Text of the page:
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IN PICTURES: Palestinians carry on despite latest storm

Palestinians inside the Gaza Strip, already in a very dire humanitarian situation, have been hit with a major sand storm and heavy winds
Gaza fishermen, already struggling from the desperate economic situation, are unable to go out sea due to dangerous weather conditions (MEE /Anne Paq and Basel Yazouri)

The Palestinians inside the Gaza Strip, already in a very dire humanitarian situation, have been hit with a major sand storm and heavy winds for the past two days.

The storm especially affected the tens of thousands of Palestinians who lost their homes during last summer's Israeli offensive which destroyed 18,000 housing units. Six months after the truce, many displaced Palestinians have been staying in shelters or damaged homes and are getting increasingly frustrated by the lack of rebuilding on the ground. UNOCHA indicates that "although by early January 2015, nearly 40,000 individuals had been granted authorisation to purchase construction materials restricted under the Israeli blockade, less than 40 percent of them have actually purchased materials."

This is primarily due to financial constraints. According to UNRWA, 11,000 displaced Palestinians still live in schools, which are not equipped to face harsh weather conditions, nor host so many people for such a long period of time.

In Shujayeha, Eyad and Motaaz Helles, both brothers and owners of a three-story building that was completely destroyed last summer, had to borrow money to build a modest one-story house that is not large enough to house the 25 members of the family.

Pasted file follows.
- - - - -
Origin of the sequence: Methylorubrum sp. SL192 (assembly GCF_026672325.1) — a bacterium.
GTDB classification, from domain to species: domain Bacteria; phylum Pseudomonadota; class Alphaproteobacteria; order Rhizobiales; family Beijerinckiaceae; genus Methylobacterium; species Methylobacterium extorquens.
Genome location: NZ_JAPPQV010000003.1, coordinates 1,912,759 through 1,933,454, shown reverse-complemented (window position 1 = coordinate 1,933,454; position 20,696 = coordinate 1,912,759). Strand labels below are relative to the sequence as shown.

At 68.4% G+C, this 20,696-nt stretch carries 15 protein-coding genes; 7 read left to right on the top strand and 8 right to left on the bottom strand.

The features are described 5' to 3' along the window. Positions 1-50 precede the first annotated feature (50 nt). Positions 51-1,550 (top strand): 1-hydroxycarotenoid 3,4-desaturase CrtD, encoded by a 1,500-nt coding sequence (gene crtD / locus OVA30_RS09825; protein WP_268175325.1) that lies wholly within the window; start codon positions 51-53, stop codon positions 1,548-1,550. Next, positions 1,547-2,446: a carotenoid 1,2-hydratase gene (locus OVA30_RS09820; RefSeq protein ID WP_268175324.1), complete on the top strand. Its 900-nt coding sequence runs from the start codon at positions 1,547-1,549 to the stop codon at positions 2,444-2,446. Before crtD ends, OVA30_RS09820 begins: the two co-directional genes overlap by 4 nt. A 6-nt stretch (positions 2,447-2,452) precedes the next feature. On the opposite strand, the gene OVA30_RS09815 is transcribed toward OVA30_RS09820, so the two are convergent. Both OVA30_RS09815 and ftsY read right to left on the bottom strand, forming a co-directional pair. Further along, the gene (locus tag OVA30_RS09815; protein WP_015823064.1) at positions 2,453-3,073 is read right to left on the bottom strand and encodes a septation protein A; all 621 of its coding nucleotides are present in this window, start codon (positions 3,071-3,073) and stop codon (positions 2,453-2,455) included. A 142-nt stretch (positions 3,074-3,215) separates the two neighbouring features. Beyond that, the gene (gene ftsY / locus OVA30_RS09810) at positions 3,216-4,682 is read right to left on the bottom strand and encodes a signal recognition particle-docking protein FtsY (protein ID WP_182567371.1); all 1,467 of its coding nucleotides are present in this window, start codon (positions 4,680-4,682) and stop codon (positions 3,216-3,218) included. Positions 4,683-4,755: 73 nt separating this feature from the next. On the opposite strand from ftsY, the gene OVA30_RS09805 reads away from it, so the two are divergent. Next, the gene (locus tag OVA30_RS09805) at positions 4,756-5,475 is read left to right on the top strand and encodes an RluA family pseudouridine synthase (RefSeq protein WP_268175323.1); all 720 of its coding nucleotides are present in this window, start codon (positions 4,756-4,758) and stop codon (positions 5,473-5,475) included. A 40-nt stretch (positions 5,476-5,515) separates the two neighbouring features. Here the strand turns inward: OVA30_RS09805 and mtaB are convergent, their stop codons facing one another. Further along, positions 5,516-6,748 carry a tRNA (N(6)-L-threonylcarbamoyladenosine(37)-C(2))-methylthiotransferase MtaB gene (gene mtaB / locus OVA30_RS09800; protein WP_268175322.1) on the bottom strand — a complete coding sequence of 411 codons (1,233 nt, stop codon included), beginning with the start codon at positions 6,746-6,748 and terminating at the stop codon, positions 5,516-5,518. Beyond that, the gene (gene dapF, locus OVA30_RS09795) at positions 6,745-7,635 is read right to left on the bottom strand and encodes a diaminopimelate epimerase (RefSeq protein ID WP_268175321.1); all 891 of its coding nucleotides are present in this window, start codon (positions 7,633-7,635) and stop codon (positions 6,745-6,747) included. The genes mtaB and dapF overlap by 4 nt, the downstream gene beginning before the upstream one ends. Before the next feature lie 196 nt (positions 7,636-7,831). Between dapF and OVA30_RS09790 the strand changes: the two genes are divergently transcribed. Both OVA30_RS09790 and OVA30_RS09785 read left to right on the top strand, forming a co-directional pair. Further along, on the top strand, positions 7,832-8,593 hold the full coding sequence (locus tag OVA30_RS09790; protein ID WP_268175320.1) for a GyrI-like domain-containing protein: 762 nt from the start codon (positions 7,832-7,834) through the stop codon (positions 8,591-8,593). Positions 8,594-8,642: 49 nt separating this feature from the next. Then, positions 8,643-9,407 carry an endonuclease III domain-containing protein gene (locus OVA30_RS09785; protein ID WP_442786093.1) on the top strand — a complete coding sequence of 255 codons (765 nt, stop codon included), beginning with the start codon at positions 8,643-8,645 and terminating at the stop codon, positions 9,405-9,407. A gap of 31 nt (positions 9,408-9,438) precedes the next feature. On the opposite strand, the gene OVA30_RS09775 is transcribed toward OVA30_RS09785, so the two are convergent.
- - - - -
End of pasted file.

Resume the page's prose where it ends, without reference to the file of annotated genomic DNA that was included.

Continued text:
Eyad said: "Our home was built by our father forty years ago, my brother just added another floor 3 months ago. We had to flee with nothing but our lives. Now the situation is unbearable. The building is so expensive, and we had to borrow money. We want the rebuilding process to be faster."

The work on the house continues despite the storm because they want to move in as soon as possible.

The effect of the storm and bad weather is also felt by Hekmmat Shamali, 50, mother of 14 children. She lives together with more than 20 members of her family in a large tent covered by plastic sheeting in Shujayeha.

She said this about the living conditions: "This is terrible. All the children are sick with coughing or skin disease. When it is raining we have water inside, and with the strong wind, we cannot sleep due to the noise. We have no electricity, nor water, and we cannot use the heaters because we are afraid of starting a fire."

Ghada Shamali, 18, adds: "The situation is very bad. People were patient until now, but when we heard that UNRWA will stop their support, we lost our patience."